Traffic pollution increases pre-eclampsia risk in pregnancy

Exposure to traffic pollution can increase the risk of pregnant women suffering pre-eclampsia, a life-threatening disorder that can affect the heart, kidney or liver, by as much as a third, an Australian study suggests.

Risk of developing life-threatening disorder goes up 30 per cent, Australian study suggests

Pregnant women's risk of developing pre-eclampsia, a potentially life-threatening disorder, went up by as much as 30 per cent when their exposure to traffic-related air pollution was increased, an Australian researcher has found. Here, a pregnant woman touches her stomach while doing yoga on the morning of the summer solstice in New York's Times Square on June 20, 2012. (Shannon Stapleton /reuters)

Exposure to traffic pollution can increase the risk of pregnant women suffering pre-eclampsia by as much as a third, an Australian study suggests.

The effect of traffic-related air pollution is even greater for women deemed to be at-risk of developing the disorder, such as indigenous women and women with diabetes.

"Modest increases in exposure were associated with a 30 per cent increase in risk — and more-so among women with other major risk factors for pre-eclampsia," says lead author Gavin Pereira, who did the research while at the Telethon Institute for Child Health Research in Western Australia.

Pre-eclampsia is a disorder that occurs only in pregnancy and post-birth and can be life-threatening for the mother and unborn child.

The causes and origins of pre-eclampsia are not well understood, but it normally develops late in pregnancy and can impact on the mother's various body functions such as the cardiovascular system, liver and kidneys.

The results of the study were published last month in the Journal of Epidemiology & Community Health.

Reduce car use

Pereira, now based at the Yale Centre for Perinatal, Pediatric and Environmental Epidemiology at Yale University, says exposure to traffic-related air pollution is practically unavoidable in an urban environment.

However, he believes there is potential for decreases in the levels of pollution to prevent some cases of pre-eclampsia and associated deaths.

"It is infeasible for pregnant women to avoid this ubiquitous exposure," he says.

"Air pollution can be present even if you cannot see it or smell it. The obvious message for the public is to reduce your reliance on your car. Use public transit and switch to active modes of transport like walking and cycling."

Nitrogen dioxide measurements

For the study, Pereira and colleagues took measurements of the nitrogen dioxide, as a marker for traffic-related air pollution around Western Australia's Perth metropolitan area in 2010.

They developed a model to predict these measurements based on the season of measurement and exposure to major roads near the measurement site.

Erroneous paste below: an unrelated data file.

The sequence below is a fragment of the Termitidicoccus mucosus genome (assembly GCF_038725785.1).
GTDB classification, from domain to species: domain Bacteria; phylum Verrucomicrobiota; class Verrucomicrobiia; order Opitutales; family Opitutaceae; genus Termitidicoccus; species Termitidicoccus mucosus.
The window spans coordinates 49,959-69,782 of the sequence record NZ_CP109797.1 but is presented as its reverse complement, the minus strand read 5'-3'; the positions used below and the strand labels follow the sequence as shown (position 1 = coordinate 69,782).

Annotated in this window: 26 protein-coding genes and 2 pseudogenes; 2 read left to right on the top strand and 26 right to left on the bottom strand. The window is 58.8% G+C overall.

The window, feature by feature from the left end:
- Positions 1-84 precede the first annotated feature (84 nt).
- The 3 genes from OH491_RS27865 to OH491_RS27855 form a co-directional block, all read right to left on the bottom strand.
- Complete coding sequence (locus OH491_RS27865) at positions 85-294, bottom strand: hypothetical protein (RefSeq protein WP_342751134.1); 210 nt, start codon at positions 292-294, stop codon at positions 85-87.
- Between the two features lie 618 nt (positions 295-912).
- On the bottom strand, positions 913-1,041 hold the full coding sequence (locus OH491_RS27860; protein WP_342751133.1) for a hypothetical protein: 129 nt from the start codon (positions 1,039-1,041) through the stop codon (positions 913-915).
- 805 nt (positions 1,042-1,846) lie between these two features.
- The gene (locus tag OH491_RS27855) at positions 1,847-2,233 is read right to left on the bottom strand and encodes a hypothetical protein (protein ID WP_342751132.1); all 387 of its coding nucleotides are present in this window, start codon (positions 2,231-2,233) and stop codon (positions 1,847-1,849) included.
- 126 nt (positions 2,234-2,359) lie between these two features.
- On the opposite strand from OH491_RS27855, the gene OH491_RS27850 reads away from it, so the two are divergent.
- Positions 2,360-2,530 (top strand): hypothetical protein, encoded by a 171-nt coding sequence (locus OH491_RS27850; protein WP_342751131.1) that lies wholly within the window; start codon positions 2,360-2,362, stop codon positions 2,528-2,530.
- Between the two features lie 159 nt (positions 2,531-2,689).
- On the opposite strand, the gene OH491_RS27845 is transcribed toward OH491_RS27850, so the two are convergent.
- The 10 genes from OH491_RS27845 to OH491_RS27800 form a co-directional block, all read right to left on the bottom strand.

They also undertook a retrospective study in the southwest area of Perth, Australia, which identified 23,452 pregnant women who had delivered children between 2001 and 2006.

Of this group 943, or 4 per cent, developed pre-eclampsia. Pereira used the modelling to predict the levels of the traffic-related pollutant at the residential addresses of the women in the year of their pregnancy.

The study, published recently in the Journal of Epidemiology Community Health, shows elevated exposure in the third trimester and higher average traffic-air pollutant levels across a whole pregnancy are associated with greater risk.

"Although I cannot fully explain why exposure seems more relevant in late pregnancy, it is this period when most cases of pre-eclampsia develop," says Pereira.

"My interpretation is that traffic-related air pollution is more of a precipitating or promoting cause than an initiating cause of pre-eclampsia."

"That is, some women develop pre-eclampsia independently of pollution levels, and some women don't develop pre-eclampsia irrespective of the pollution levels, but for some women air pollution could be the last straw."

Risk higher for those with gestational diabetes

He says the strongest link between traffic pollution and pre-eclampsia was for women with diabetes.

"Women with gestational diabetes have a higher risk of developing pre-eclampsia as their pregnancy progresses," Pereira said. "So, again, there is suggestion that traffic-related pollution seems to promote or precipitate pre-eclampsia in already susceptible pregnancies."

He says the study did not pinpoint exactly which chemicals in traffic emissions was causing the adverse impact.

However, he says he hopes to answer these types of questions while at Yale using chemical data from the U.S. Environmental Protection Agency and a very large cohort of approximately half a million pregnancies.